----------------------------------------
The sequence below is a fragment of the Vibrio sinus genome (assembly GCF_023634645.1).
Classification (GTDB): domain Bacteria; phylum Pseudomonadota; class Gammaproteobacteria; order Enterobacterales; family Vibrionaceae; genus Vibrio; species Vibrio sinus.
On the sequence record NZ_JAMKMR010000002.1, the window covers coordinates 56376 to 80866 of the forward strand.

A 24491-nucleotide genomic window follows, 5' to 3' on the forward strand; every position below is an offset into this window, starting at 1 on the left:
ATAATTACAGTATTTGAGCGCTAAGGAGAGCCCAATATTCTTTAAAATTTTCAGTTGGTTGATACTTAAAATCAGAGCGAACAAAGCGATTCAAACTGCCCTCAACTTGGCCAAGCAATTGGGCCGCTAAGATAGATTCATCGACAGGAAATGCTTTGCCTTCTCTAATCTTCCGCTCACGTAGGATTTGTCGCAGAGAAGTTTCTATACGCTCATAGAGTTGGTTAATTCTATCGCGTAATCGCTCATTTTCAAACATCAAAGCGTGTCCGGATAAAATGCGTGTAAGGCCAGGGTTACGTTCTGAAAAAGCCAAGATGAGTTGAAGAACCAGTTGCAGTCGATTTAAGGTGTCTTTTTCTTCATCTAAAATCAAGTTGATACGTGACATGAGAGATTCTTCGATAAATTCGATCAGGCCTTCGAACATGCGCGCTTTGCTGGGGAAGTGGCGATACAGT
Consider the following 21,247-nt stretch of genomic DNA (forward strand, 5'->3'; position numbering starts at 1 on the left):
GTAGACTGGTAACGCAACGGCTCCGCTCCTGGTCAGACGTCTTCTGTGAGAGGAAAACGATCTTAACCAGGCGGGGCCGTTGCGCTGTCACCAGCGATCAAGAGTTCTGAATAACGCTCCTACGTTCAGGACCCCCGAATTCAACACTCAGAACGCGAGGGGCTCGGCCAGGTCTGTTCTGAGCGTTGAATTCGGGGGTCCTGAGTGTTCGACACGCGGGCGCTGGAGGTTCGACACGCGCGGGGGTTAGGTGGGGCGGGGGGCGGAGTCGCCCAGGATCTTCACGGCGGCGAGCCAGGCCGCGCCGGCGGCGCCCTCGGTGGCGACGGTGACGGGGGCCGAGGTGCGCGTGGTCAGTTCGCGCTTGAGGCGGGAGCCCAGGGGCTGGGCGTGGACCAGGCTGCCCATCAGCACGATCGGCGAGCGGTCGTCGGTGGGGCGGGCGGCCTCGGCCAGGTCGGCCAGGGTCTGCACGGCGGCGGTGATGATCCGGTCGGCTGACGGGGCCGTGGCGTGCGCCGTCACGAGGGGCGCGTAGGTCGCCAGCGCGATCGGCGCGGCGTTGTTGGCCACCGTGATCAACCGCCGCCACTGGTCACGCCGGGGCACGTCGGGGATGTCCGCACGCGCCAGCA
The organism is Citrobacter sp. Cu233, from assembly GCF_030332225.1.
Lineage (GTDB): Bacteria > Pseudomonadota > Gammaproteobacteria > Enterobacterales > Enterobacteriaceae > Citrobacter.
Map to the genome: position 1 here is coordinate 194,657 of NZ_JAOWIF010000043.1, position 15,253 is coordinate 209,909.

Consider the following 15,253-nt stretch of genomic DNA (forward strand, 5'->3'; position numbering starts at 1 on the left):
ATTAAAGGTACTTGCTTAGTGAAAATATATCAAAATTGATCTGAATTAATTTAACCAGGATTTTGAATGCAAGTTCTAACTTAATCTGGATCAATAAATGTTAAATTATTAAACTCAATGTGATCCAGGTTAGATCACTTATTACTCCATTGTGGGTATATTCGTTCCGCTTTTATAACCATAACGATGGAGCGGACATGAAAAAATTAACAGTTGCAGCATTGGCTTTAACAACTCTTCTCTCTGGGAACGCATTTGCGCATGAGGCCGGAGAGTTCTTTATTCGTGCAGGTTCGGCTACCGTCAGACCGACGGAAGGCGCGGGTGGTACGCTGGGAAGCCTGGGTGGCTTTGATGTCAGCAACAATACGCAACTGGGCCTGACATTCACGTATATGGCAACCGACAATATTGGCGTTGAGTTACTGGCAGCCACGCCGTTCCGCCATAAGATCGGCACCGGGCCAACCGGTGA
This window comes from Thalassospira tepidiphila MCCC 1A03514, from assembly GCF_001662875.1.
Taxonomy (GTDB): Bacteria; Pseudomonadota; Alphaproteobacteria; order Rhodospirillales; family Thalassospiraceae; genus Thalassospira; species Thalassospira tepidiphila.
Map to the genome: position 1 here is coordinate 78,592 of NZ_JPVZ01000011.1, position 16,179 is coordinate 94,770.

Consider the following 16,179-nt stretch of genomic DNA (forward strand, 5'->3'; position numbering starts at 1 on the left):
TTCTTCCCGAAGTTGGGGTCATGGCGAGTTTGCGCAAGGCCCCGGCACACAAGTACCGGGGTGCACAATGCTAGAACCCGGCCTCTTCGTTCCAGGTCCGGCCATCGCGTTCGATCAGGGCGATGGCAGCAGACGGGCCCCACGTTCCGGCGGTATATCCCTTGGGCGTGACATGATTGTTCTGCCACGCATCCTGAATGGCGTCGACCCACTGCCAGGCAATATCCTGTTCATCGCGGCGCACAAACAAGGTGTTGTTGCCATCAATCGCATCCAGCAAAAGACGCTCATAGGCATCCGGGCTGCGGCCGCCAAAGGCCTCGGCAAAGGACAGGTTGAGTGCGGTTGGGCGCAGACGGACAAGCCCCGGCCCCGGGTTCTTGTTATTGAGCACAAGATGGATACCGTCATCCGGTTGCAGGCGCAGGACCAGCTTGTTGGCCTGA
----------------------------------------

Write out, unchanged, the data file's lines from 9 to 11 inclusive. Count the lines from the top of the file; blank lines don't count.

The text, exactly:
Lineage (GTDB): Bacteria > Pseudomonadota > Gammaproteobacteria > Enterobacterales > Enterobacteriaceae > Citrobacter.
Map to the genome: position 1 here is coordinate 194,657 of NZ_JAOWIF010000043.1, position 15,253 is coordinate 209,909.

Consider the following 15,253-nt stretch of genomic DNA (forward strand, 5'->3'; position numbering starts at 1 on the left):